Impact Investing in Rigorous Analysis
In a recent interview with Fast Company, Dean Karlan noted:
The social entrepreneurship world is in a weird spot, to be honest with you. It’s a world full of rhetoric about impact investing, yet I have very rarely seen an investor actually take that seriously. When you look at the actual analysis it lacks rigor.
Ouch. Some readers will surely dismiss Karlan as a ‘randomista’, but his critique is fair, and one that I have made before.
Take microcredit. What they do is they track how many borrowers, what their repayment was, and whether the businesses grew over time. That is not telling you your impact at all because you don’t know what would have happened if you didn’t lend.
They push toward collecting data that doesn’t necessarily answer the question. Now you’ve burdened your organization with data collection so you can feel rigorous.
He is exactly right. The emerging industry standard, the Global Impact Investing Network’s “Impact Reporting and Investment Standards,” presents a case study. While the standards represent a dramatic step forward for the standardization of data reporting, these standards require organizations to invest a lot of time answering a lot of questions, e.g. volunteer hours worked by employees, square feet of community facilities financed. The goal is clearly to be comprehensive, with organizations and investors able to evaluate their respective areas of interest. However, while the breadth of the data collected is impressive, “[it] is not telling you your impact at all because you don’t know what would have happened if you didn’t lend.”
Like with Karlan’s microcredit example, these standards only permit a “monitoring exercise.” The standards opt to monitor a little bit of everything, rather than concentrating attention and resources to try to estimate the social impact of the organization’s core social value proposition (e.g., increased income for low-income employees, reduced water pollution).
More broadly, none of the emerging ‘best practices’ for impact reporting in impact investing even attempt to estimate what would have happened without the intervention. Because of this, the use of the term of ‘impact’ is incorrect and misleading. That said, I fear that this is partially due to the failure of the rigorous evaluation camp to sign off on non-randomized methods of estimating the counterfactual, that is, what would happen in that investee firm, community, etc. without the intervention. For sound practical reasons, RCTs will never be the impact investing standard for measuring impact, as Karlan himself accepts. So what now?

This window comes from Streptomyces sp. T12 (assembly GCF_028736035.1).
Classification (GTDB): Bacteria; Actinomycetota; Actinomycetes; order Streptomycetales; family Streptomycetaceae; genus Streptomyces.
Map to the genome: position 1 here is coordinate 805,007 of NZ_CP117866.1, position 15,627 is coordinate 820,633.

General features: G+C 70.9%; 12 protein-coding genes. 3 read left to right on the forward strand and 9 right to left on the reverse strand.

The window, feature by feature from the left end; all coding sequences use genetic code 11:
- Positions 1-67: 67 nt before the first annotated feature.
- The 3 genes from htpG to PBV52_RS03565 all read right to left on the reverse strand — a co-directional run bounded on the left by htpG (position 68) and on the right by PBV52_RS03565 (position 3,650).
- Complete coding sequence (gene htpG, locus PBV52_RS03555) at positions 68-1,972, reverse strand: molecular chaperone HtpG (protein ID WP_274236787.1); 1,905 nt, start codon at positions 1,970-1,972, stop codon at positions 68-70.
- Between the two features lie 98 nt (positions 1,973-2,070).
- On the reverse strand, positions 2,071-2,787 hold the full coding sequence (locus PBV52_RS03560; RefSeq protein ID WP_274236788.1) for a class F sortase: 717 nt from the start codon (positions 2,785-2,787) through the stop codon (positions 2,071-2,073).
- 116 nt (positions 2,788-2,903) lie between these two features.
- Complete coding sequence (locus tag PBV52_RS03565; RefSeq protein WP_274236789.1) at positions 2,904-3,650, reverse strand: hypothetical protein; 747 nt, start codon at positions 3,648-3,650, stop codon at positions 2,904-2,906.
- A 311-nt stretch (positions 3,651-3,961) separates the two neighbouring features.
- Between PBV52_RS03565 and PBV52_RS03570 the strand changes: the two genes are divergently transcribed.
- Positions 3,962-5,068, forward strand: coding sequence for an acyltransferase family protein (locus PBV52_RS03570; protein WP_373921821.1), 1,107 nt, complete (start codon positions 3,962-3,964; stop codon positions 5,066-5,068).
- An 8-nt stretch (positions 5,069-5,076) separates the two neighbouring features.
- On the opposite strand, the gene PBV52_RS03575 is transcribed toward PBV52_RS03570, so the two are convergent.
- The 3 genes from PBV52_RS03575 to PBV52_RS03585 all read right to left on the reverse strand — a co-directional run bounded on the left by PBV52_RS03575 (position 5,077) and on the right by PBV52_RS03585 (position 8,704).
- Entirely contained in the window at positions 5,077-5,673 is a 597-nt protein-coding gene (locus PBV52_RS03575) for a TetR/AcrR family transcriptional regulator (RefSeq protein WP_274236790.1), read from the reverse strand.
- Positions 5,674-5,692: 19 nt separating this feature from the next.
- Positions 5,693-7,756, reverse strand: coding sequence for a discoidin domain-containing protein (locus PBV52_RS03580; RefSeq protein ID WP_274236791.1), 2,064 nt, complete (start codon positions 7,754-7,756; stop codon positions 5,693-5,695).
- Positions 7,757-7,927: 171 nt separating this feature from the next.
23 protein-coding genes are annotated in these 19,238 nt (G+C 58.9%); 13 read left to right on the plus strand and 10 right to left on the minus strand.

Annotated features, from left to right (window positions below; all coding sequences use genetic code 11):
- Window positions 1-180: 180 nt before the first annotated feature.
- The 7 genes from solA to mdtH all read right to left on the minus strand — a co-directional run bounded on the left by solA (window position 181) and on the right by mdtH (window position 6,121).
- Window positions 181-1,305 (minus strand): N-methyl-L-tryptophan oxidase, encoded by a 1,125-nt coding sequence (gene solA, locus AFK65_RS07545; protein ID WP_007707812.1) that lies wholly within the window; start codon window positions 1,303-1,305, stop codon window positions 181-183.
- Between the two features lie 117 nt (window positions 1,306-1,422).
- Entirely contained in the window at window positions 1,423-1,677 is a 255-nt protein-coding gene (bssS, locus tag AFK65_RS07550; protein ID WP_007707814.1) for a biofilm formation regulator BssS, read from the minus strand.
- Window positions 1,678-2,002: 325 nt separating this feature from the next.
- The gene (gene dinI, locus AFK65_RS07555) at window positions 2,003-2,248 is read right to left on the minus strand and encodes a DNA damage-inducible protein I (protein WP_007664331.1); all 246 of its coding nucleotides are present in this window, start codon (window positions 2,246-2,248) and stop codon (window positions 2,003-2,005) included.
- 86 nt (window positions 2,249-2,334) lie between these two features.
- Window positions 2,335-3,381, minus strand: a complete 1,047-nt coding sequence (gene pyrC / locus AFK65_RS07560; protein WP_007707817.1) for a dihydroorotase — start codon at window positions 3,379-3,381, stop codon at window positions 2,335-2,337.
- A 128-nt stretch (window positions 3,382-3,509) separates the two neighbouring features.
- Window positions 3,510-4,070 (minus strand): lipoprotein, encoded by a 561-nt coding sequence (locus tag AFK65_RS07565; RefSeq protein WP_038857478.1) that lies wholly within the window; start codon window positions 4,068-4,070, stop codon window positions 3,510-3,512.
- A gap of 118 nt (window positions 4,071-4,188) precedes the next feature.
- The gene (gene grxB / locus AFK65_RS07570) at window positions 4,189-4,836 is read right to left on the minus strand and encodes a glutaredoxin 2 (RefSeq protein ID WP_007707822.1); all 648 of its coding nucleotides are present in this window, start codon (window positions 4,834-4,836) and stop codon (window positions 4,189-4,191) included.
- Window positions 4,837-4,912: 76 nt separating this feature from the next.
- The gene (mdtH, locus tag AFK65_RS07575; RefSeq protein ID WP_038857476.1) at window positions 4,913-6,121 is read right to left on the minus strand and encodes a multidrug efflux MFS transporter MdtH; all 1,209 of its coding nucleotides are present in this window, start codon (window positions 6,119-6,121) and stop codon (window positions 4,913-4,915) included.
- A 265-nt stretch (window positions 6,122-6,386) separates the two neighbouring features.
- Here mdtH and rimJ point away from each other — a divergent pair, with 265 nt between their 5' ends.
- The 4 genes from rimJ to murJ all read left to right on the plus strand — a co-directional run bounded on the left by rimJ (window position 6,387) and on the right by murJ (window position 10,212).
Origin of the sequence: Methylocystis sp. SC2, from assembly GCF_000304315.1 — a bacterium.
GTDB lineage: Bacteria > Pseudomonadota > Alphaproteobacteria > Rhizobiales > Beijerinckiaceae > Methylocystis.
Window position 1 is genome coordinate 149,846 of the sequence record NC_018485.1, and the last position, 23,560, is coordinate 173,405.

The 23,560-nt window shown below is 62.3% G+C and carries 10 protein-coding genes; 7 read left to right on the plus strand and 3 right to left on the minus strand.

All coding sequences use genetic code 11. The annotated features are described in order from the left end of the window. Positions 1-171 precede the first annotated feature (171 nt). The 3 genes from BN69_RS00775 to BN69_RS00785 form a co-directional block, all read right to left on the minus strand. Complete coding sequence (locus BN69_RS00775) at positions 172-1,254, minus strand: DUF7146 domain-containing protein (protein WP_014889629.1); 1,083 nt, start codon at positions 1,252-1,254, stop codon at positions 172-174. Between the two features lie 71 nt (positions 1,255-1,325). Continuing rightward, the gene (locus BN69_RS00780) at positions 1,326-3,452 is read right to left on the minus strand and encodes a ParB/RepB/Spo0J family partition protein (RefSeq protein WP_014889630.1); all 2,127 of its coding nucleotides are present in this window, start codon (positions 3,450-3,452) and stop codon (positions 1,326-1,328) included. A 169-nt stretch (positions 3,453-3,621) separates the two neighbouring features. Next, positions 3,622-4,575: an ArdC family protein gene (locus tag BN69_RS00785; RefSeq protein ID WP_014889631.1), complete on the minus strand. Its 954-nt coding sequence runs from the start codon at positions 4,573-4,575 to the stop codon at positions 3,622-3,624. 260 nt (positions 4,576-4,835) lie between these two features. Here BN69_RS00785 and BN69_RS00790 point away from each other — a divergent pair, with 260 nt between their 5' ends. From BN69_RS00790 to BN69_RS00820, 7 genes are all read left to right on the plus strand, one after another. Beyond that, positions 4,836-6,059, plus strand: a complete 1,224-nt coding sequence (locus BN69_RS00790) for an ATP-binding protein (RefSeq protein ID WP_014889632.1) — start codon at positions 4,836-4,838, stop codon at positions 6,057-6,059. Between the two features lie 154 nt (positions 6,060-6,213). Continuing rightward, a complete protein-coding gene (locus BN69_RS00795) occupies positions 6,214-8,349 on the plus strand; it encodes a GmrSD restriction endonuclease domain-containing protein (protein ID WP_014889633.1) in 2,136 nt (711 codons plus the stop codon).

The challenge is to find a middle ground that allows for the best possible estimate of social impact given the resource constraints of impact investors. First, impact investors must believe there’s value in investing a bit more time and energy estimating social impact (perhaps reallocating some of that time and treasure spent monitoring volunteer hours worked, for example). After all, if you’re investing in a company with the goal of creating jobs or cleaning the environment, wouldn’t you rather have a good estimate of your investee’s impact on those core goals rather than a lot of monitoring data on things that wouldn’t otherwise justify your investment? Sure, you won’t have an RCT, but that doesn’t mean you can’t estimate the counterfactual in order to greatly improve your understanding of your impact and inform your allocation of resources across competing investment opportunities.
Since this isn’t new ground for this blog, I thought I’d add a few ideas on how an impact investor might estimate the impact of their investment in a firm. The principles are similar for estimating the impact of a single firm on a community, employees, pollution, etc.
a) Create a “living” forecast of the firm’s performance with best alternative financing at baseline and plug in actual future economic variables (e.g., commodity prices) to update forecast estimates over time
b) Performance of businesses that operate in the same industry and of a similar size
c) Performance of similar businesses that apply for financing but do not receive it
d) Triangulation of counterfactual estimation based on multiple estimation methods
Each option has its own drawbacks, and I only briefly note these ideas as examples of relatively cheap methods of estimating counterfactuals. (Perhaps an RCT could shed light on the relative accuracy of these different estimation techniques?)
Back to the big picture, it’s difficult to create a standard by which investors or firms would estimate the counterfactual, given the different types of impact sought by investors. However, it’s not impossible, and it certainly is possible to create standards for a) employing a counterfactual, b) reporting the process of estimating the counterfactual, c) reporting how potential positive bias was mitigated, d) reporting on the justification for this method of counterfactual estimation, to include the marginal cost of a more rigorous counterfactual estimate.
These are just some ideas, but given impact investing’s great potential for social impact, it would be a shame to ignore this opportunity to better understand this impact and to guide investors to the opportunities for greatest social impact in the future.